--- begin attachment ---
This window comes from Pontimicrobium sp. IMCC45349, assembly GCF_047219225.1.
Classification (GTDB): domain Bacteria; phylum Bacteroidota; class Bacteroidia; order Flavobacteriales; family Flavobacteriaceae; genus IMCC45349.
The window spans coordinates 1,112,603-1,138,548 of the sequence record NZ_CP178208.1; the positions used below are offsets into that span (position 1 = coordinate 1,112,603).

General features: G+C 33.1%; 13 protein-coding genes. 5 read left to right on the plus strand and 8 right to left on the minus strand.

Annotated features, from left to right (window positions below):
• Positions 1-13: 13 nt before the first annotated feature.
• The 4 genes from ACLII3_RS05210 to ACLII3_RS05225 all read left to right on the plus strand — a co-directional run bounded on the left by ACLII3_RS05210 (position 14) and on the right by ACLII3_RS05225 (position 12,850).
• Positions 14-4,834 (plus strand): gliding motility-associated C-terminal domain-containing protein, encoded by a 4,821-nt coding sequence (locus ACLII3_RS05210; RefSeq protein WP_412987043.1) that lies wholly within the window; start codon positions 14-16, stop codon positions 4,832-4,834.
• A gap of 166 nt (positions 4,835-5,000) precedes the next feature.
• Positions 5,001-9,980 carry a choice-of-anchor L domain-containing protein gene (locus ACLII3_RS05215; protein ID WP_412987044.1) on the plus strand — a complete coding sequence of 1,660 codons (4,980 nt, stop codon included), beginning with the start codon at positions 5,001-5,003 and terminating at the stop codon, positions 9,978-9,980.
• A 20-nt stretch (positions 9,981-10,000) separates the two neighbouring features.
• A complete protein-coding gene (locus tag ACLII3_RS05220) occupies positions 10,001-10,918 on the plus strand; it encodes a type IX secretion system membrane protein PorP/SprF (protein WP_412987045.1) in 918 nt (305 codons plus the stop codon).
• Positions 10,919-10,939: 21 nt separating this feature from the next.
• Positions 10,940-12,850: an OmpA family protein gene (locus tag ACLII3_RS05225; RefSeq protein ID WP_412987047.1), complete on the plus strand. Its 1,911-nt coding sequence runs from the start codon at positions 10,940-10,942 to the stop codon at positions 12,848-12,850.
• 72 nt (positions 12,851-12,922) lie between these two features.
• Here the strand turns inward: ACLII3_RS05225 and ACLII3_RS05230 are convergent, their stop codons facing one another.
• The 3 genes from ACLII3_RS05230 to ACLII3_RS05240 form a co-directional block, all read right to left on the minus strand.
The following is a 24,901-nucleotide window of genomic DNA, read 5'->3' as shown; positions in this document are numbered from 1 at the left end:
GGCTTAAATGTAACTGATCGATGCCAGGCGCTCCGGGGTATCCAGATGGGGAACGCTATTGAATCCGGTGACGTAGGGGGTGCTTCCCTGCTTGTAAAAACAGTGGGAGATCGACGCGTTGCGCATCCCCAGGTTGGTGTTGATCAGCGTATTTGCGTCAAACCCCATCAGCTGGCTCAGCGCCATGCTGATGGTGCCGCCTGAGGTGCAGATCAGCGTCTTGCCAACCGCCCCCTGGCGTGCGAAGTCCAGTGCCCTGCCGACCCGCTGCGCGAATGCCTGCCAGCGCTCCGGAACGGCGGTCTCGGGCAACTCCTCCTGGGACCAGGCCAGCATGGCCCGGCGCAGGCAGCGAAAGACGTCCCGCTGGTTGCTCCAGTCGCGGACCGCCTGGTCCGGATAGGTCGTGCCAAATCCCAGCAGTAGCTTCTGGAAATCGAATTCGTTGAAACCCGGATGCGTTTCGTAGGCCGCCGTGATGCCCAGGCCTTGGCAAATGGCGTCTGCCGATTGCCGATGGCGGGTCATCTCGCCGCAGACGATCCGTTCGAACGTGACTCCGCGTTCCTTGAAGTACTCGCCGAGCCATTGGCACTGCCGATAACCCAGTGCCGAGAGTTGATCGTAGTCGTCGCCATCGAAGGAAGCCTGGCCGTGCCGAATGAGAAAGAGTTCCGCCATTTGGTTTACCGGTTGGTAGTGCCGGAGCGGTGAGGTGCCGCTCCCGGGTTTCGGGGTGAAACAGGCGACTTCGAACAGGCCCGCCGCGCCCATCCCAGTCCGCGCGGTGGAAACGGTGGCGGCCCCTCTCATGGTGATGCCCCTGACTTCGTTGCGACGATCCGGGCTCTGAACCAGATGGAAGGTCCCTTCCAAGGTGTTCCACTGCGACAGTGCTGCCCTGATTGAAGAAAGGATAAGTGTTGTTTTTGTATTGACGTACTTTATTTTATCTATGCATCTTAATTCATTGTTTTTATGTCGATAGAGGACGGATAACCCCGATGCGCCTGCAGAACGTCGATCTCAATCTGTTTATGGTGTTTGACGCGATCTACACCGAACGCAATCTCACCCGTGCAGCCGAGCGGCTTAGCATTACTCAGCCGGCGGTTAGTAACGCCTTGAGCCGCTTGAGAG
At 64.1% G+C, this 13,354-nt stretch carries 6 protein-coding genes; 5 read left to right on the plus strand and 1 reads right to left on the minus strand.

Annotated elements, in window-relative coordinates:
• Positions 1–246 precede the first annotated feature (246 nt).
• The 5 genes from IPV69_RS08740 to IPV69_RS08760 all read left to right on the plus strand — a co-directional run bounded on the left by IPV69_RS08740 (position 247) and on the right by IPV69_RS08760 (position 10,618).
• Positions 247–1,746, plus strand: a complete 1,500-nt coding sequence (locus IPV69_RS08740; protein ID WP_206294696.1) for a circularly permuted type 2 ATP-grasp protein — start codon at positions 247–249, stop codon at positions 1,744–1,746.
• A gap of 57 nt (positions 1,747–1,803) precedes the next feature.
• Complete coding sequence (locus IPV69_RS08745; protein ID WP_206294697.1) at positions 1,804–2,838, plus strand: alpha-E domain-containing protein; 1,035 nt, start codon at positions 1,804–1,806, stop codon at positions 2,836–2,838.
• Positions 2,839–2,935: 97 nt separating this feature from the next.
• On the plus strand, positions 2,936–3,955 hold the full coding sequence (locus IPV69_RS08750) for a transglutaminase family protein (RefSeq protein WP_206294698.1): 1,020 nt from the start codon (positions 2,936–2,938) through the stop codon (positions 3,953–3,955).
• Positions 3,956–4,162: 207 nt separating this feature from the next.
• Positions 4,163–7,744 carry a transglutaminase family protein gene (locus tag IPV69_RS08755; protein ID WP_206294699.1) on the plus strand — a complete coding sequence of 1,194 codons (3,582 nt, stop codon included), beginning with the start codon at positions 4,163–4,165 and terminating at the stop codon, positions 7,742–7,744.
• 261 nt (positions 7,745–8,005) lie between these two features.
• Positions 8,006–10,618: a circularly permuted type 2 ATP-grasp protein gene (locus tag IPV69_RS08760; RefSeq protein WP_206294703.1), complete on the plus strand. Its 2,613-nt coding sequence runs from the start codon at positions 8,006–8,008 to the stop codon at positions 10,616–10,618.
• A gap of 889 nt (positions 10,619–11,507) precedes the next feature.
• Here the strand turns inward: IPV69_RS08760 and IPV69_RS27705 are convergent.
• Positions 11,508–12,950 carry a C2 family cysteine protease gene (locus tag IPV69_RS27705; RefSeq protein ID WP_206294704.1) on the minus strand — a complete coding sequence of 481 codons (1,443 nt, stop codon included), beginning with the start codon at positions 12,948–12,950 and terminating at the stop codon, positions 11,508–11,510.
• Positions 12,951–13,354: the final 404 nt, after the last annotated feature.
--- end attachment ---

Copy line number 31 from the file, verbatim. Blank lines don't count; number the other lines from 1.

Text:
• 261 nt (positions 7,745–8,005) lie between these two features.